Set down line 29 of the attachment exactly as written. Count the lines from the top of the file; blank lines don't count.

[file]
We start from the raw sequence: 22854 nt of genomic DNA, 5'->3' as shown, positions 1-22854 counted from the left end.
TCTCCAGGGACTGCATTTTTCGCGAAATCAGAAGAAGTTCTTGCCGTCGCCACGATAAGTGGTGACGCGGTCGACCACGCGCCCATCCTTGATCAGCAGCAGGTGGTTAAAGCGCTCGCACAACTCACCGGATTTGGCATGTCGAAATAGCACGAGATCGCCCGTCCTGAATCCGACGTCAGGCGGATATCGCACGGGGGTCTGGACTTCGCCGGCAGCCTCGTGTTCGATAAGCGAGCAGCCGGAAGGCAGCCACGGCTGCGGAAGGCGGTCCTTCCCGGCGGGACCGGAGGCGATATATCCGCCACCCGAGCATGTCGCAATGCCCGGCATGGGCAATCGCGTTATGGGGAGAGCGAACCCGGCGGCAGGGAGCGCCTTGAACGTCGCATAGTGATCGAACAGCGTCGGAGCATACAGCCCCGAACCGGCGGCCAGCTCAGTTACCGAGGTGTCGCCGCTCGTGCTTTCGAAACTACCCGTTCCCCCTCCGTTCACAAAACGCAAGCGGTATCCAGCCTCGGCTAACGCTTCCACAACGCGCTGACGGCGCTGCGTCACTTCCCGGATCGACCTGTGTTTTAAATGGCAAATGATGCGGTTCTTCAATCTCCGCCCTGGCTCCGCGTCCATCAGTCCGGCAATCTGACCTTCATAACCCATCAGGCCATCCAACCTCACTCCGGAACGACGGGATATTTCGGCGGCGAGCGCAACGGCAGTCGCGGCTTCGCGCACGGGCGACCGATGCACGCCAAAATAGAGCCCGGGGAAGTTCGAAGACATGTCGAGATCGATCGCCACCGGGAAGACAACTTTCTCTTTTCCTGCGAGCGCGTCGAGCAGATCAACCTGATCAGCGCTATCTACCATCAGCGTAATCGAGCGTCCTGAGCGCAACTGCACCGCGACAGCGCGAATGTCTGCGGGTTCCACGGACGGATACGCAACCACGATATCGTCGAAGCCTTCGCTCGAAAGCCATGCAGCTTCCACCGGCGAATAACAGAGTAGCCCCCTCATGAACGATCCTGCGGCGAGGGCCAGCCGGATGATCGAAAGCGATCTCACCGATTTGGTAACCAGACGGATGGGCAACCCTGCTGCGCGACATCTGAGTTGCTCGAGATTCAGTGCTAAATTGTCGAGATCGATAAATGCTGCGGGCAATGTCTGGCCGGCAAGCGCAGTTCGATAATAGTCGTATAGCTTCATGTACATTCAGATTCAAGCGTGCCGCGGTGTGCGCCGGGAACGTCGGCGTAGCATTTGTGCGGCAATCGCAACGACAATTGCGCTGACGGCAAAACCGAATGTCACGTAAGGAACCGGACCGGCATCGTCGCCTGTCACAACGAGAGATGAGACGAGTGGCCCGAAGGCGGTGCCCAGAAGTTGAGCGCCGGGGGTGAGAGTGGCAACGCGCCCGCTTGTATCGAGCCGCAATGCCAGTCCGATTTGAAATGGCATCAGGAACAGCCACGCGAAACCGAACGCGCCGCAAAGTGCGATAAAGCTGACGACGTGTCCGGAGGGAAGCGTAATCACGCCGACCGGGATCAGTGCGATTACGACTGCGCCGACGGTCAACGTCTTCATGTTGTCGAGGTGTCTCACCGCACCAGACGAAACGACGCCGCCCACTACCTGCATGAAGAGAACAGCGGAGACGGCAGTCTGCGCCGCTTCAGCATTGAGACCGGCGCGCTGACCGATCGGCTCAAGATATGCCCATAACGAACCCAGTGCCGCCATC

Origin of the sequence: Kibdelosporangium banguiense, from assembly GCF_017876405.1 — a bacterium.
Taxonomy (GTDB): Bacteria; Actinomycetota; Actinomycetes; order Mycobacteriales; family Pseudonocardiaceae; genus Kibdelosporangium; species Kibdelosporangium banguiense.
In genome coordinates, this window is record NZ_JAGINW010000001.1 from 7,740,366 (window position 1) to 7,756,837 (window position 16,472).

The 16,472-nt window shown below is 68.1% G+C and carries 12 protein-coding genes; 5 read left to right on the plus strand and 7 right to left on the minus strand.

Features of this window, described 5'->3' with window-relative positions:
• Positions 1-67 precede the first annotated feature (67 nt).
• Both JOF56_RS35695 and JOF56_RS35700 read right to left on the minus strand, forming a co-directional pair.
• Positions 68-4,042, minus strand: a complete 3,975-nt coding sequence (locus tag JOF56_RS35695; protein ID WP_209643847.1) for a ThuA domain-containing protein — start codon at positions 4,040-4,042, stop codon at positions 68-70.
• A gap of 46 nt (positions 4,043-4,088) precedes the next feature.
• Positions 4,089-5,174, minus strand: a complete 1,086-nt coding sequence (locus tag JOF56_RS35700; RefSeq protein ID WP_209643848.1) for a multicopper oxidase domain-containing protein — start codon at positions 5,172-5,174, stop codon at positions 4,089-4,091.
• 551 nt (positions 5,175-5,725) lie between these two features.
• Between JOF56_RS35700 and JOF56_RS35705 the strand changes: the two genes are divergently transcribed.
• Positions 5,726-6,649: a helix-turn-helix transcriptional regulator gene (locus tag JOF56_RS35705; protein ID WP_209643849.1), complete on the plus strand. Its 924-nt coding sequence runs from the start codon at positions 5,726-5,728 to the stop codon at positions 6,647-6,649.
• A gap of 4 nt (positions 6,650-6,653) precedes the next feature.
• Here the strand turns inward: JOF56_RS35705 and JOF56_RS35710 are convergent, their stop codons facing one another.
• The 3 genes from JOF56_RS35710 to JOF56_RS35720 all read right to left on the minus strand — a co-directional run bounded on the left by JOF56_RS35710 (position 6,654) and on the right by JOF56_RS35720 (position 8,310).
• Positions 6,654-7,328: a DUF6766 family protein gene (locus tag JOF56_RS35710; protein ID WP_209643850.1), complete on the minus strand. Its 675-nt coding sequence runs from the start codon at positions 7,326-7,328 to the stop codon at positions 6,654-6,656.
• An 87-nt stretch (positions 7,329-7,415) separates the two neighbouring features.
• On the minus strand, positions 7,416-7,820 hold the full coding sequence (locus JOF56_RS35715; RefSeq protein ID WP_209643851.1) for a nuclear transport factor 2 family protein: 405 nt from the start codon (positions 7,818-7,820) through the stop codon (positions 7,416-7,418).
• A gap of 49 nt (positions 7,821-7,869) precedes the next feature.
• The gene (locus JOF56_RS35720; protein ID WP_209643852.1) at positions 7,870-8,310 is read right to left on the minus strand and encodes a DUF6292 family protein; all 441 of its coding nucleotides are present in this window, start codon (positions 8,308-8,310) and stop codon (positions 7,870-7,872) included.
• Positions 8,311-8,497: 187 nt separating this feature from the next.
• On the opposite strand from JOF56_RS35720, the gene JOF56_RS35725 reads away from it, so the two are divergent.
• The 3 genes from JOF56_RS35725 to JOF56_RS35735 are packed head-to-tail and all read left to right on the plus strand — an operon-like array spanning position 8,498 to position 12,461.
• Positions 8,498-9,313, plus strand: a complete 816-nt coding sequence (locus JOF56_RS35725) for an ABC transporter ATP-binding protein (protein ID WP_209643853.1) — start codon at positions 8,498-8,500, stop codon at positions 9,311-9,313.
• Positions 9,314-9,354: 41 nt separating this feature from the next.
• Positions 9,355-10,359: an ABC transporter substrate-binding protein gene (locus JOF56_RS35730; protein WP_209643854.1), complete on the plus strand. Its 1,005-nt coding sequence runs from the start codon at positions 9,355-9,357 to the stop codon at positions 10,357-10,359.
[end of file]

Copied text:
• Positions 9,355-10,359: an ABC transporter substrate-binding protein gene (locus JOF56_RS35730; protein WP_209643854.1), complete on the plus strand. Its 1,005-nt coding sequence runs from the start codon at positions 9,355-9,357 to the stop codon at positions 10,357-10,359.